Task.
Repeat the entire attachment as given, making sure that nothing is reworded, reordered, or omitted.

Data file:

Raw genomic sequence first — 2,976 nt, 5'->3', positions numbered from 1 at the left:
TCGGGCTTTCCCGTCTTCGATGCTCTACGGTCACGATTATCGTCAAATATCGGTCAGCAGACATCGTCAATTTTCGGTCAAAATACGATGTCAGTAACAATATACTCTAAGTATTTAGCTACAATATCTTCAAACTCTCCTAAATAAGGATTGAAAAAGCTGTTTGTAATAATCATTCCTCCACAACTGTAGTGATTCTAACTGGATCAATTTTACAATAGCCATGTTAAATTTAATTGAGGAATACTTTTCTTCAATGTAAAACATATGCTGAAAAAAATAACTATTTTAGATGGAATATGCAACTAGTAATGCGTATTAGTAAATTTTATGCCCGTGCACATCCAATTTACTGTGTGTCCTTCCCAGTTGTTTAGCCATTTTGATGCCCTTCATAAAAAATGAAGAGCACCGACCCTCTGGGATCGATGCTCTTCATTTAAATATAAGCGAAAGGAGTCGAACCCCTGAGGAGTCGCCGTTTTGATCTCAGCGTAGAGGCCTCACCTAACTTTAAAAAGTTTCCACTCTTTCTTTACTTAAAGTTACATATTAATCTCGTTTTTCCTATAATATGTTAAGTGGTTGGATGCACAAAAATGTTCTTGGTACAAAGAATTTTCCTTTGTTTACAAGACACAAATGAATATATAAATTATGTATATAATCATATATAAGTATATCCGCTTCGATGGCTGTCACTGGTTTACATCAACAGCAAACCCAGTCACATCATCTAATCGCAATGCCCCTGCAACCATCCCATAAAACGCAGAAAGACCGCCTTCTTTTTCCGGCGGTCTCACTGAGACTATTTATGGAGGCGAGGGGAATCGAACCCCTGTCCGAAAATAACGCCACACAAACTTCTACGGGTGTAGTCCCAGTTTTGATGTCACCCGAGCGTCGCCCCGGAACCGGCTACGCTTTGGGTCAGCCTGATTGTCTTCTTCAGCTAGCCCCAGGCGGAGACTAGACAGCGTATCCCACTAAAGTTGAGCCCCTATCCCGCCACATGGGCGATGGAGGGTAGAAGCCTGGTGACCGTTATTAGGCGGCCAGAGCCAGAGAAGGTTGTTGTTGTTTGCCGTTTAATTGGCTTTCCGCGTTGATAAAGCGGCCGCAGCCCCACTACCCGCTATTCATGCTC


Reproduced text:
Raw genomic sequence first — 2,976 nt, 5'->3', positions numbered from 1 at the left:
TCGGGCTTTCCCGTCTTCGATGCTCTACGGTCACGATTATCGTCAAATATCGGTCAGCAGACATCGTCAATTTTCGGTCAAAATACGATGTCAGTAACAATATACTCTAAGTATTTAGCTACAATATCTTCAAACTCTCCTAAATAAGGATTGAAAAAGCTGTTTGTAATAATCATTCCTCCACAACTGTAGTGATTCTAACTGGATCAATTTTACAATAGCCATGTTAAATTTAATTGAGGAATACTTTTCTTCAATGTAAAACATATGCTGAAAAAAATAACTATTTTAGATGGAATATGCAACTAGTAATGCGTATTAGTAAATTTTATGCCCGTGCACATCCAATTTACTGTGTGTCCTTCCCAGTTGTTTAGCCATTTTGATGCCCTTCATAAAAAATGAAGAGCACCGACCCTCTGGGATCGATGCTCTTCATTTAAATATAAGCGAAAGGAGTCGAACCCCTGAGGAGTCGCCGTTTTGATCTCAGCGTAGAGGCCTCACCTAACTTTAAAAAGTTTCCACTCTTTCTTTACTTAAAGTTACATATTAATCTCGTTTTTCCTATAATATGTTAAGTGGTTGGATGCACAAAAATGTTCTTGGTACAAAGAATTTTCCTTTGTTTACAAGACACAAATGAATATATAAATTATGTATATAATCATATATAAGTATATCCGCTTCGATGGCTGTCACTGGTTTACATCAACAGCAAACCCAGTCACATCATCTAATCGCAATGCCCCTGCAACCATCCCATAAAACGCAGAAAGACCGCCTTCTTTTTCCGGCGGTCTCACTGAGACTATTTATGGAGGCGAGGGGAATCGAACCCCTGTCCGAAAATAACGCCACACAAACTTCTACGGGTGTAGTCCCAGTTTTGATGTCACCCGAGCGTCGCCCCGGAACCGGCTACGCTTTGGGTCAGCCTGATTGTCTTCTTCAGCTAGCCCCAGGCGGAGACTAGACAGCGTATCCCACTAAAGTTGAGCCCCTATCCCGCCACATGGGCGATGGAGGGTAGAAGCCTGGTGACCGTTATTAGGCGGCCAGAGCCAGAGAAGGTTGTTGTTGTTTGCCGTTTAATTGGCTTTCCGCGTTGATAAAGCGGCCGCAGCCCCACTACCCGCTATTCATGCTC